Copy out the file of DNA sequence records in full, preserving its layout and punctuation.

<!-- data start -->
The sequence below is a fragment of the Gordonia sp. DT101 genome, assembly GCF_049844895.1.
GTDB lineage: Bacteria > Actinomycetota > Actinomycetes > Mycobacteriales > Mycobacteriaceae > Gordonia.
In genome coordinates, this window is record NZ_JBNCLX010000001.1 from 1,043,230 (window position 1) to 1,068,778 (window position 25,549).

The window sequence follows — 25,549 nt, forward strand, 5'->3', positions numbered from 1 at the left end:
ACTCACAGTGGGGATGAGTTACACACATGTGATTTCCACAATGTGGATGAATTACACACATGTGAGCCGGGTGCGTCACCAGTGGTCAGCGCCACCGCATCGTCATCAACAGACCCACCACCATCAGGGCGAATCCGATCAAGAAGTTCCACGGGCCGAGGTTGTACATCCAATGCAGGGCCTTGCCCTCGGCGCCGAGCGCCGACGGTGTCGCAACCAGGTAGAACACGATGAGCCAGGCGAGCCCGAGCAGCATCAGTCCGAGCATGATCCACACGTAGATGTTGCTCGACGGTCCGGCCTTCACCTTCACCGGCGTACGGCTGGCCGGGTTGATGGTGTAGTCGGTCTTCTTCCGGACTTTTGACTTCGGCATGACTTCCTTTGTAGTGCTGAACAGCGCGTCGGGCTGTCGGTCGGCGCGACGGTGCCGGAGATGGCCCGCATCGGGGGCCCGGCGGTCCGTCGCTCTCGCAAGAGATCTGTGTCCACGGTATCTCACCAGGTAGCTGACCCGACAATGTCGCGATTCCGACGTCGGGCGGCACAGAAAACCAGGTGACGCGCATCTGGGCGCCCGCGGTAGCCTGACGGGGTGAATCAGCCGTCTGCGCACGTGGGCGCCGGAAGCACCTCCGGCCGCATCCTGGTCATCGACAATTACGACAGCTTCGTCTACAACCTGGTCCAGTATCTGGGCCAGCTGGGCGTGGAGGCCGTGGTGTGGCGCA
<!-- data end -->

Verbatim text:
The sequence below is a fragment of the Gordonia sp. DT101 genome, assembly GCF_049844895.1.
GTDB lineage: Bacteria > Actinomycetota > Actinomycetes > Mycobacteriales > Mycobacteriaceae > Gordonia.
In genome coordinates, this window is record NZ_JBNCLX010000001.1 from 1,043,230 (window position 1) to 1,068,778 (window position 25,549).

The window sequence follows — 25,549 nt, forward strand, 5'->3', positions numbered from 1 at the left end:
ACTCACAGTGGGGATGAGTTACACACATGTGATTTCCACAATGTGGATGAATTACACACATGTGAGCCGGGTGCGTCACCAGTGGTCAGCGCCACCGCATCGTCATCAACAGACCCACCACCATCAGGGCGAATCCGATCAAGAAGTTCCACGGGCCGAGGTTGTACATCCAATGCAGGGCCTTGCCCTCGGCGCCGAGCGCCGACGGTGTCGCAACCAGGTAGAACACGATGAGCCAGGCGAGCCCGAGCAGCATCAGTCCGAGCATGATCCACACGTAGATGTTGCTCGACGGTCCGGCCTTCACCTTCACCGGCGTACGGCTGGCCGGGTTGATGGTGTAGTCGGTCTTCTTCCGGACTTTTGACTTCGGCATGACTTCCTTTGTAGTGCTGAACAGCGCGTCGGGCTGTCGGTCGGCGCGACGGTGCCGGAGATGGCCCGCATCGGGGGCCCGGCGGTCCGTCGCTCTCGCAAGAGATCTGTGTCCACGGTATCTCACCAGGTAGCTGACCCGACAATGTCGCGATTCCGACGTCGGGCGGCACAGAAAACCAGGTGACGCGCATCTGGGCGCCCGCGGTAGCCTGACGGGGTGAATCAGCCGTCTGCGCACGTGGGCGCCGGAAGCACCTCCGGCCGCATCCTGGTCATCGACAATTACGACAGCTTCGTCTACAACCTGGTCCAGTATCTGGGCCAGCTGGGCGTGGAGGCCGTGGTGTGGCGCA